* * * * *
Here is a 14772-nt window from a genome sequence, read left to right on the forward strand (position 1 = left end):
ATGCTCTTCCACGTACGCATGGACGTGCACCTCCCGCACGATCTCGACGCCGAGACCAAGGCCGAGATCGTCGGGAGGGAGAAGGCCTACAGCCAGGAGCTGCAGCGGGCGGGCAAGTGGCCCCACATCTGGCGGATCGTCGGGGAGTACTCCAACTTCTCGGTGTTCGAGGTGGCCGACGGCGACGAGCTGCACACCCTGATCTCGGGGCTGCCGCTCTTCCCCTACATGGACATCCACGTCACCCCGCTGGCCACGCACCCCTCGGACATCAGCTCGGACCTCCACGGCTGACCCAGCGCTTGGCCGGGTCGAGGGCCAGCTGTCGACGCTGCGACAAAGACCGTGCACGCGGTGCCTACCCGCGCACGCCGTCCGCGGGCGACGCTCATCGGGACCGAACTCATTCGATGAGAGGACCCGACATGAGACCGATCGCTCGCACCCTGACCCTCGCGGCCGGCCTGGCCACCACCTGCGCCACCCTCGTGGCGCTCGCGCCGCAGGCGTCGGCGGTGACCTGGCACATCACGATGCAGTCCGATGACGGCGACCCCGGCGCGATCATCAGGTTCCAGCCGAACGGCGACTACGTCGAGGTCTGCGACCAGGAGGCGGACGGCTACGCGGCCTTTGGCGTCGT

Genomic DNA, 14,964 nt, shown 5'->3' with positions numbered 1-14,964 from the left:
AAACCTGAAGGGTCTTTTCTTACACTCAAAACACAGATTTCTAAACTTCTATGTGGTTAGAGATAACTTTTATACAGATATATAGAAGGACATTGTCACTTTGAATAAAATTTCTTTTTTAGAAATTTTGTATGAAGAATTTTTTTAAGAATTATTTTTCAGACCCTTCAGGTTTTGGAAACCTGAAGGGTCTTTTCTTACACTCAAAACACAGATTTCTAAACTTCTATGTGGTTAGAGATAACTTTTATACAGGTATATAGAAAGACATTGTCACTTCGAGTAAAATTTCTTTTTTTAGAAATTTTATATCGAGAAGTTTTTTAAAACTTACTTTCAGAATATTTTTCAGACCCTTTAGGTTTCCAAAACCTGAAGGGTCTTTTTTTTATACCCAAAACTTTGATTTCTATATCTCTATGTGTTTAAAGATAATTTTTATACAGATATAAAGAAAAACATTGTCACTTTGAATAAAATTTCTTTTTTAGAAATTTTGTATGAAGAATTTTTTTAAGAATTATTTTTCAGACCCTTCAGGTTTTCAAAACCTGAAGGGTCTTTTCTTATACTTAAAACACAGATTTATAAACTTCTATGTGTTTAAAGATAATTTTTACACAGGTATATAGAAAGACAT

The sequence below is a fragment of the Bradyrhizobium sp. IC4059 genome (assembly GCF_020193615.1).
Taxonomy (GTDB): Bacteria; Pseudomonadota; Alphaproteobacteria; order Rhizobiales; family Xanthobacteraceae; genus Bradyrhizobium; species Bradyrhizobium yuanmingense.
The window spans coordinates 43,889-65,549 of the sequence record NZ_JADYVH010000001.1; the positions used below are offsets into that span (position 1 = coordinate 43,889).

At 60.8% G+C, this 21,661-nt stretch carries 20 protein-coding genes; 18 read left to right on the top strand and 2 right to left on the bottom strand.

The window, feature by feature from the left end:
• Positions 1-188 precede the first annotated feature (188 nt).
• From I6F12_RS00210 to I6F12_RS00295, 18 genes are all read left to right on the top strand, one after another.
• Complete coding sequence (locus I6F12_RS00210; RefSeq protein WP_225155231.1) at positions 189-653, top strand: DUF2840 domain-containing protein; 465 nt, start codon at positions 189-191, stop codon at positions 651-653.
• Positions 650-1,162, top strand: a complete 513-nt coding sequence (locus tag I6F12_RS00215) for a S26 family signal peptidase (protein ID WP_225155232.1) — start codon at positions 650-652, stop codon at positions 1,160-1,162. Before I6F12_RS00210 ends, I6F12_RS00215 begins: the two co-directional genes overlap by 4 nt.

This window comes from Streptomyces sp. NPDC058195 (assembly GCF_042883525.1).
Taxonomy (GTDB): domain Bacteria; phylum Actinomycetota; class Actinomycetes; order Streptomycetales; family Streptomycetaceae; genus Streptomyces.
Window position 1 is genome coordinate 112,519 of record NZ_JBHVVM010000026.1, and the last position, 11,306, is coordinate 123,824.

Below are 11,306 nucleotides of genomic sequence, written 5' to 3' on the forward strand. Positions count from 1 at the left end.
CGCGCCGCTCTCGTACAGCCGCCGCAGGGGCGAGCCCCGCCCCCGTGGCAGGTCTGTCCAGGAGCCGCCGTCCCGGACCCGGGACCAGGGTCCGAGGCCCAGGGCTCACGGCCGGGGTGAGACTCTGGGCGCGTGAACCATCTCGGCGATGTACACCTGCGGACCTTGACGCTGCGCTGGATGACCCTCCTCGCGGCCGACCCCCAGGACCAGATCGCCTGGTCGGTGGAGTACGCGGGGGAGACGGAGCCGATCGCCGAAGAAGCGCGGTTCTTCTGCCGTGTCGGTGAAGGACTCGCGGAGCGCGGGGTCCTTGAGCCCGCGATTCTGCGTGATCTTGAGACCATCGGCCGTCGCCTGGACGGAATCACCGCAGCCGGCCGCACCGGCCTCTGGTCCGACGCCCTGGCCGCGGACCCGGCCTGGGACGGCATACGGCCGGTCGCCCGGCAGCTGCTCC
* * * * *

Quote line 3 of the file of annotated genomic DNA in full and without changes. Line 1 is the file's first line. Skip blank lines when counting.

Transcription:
Genomic DNA, 14,964 nt, shown 5'->3' with positions numbered 1-14,964 from the left: